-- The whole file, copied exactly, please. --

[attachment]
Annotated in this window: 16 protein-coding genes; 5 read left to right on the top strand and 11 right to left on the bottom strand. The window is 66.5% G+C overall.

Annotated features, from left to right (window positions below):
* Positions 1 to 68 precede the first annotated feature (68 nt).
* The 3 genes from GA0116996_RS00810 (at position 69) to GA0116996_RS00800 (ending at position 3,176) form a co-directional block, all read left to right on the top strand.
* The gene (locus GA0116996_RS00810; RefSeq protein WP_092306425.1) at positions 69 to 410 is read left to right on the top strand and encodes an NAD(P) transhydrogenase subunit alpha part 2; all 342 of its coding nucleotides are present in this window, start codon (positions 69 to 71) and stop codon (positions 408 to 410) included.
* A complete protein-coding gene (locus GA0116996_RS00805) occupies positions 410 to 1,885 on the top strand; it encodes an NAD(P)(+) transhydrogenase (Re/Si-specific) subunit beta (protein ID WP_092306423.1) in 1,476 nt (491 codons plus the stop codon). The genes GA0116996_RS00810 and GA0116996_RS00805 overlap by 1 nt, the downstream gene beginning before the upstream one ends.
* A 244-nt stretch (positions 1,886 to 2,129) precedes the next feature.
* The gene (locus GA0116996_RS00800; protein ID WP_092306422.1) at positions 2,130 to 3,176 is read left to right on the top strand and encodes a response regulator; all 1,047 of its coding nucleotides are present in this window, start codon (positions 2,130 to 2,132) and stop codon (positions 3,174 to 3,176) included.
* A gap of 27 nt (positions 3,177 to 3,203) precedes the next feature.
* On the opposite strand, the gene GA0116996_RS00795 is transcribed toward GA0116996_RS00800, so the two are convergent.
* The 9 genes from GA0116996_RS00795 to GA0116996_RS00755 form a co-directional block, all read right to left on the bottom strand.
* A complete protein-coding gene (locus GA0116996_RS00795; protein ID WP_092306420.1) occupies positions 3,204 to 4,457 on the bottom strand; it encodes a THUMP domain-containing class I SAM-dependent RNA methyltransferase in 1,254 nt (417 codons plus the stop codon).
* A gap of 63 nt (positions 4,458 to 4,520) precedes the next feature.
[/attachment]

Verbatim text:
Annotated in this window: 16 protein-coding genes; 5 read left to right on the top strand and 11 right to left on the bottom strand. The window is 66.5% G+C overall.

Annotated features, from left to right (window positions below):
* Positions 1 to 68 precede the first annotated feature (68 nt).
* The 3 genes from GA0116996_RS00810 (at position 69) to GA0116996_RS00800 (ending at position 3,176) form a co-directional block, all read left to right on the top strand.
* The gene (locus GA0116996_RS00810; RefSeq protein WP_092306425.1) at positions 69 to 410 is read left to right on the top strand and encodes an NAD(P) transhydrogenase subunit alpha part 2; all 342 of its coding nucleotides are present in this window, start codon (positions 69 to 71) and stop codon (positions 408 to 410) included.
* A complete protein-coding gene (locus GA0116996_RS00805) occupies positions 410 to 1,885 on the top strand; it encodes an NAD(P)(+) transhydrogenase (Re/Si-specific) subunit beta (protein ID WP_092306423.1) in 1,476 nt (491 codons plus the stop codon). The genes GA0116996_RS00810 and GA0116996_RS00805 overlap by 1 nt, the downstream gene beginning before the upstream one ends.
* A 244-nt stretch (positions 1,886 to 2,129) precedes the next feature.
* The gene (locus GA0116996_RS00800; protein ID WP_092306422.1) at positions 2,130 to 3,176 is read left to right on the top strand and encodes a response regulator; all 1,047 of its coding nucleotides are present in this window, start codon (positions 2,130 to 2,132) and stop codon (positions 3,174 to 3,176) included.
* A gap of 27 nt (positions 3,177 to 3,203) precedes the next feature.
* On the opposite strand, the gene GA0116996_RS00795 is transcribed toward GA0116996_RS00800, so the two are convergent.
* The 9 genes from GA0116996_RS00795 to GA0116996_RS00755 form a co-directional block, all read right to left on the bottom strand.
* A complete protein-coding gene (locus GA0116996_RS00795; protein ID WP_092306420.1) occupies positions 3,204 to 4,457 on the bottom strand; it encodes a THUMP domain-containing class I SAM-dependent RNA methyltransferase in 1,254 nt (417 codons plus the stop codon).
* A gap of 63 nt (positions 4,458 to 4,520) precedes the next feature.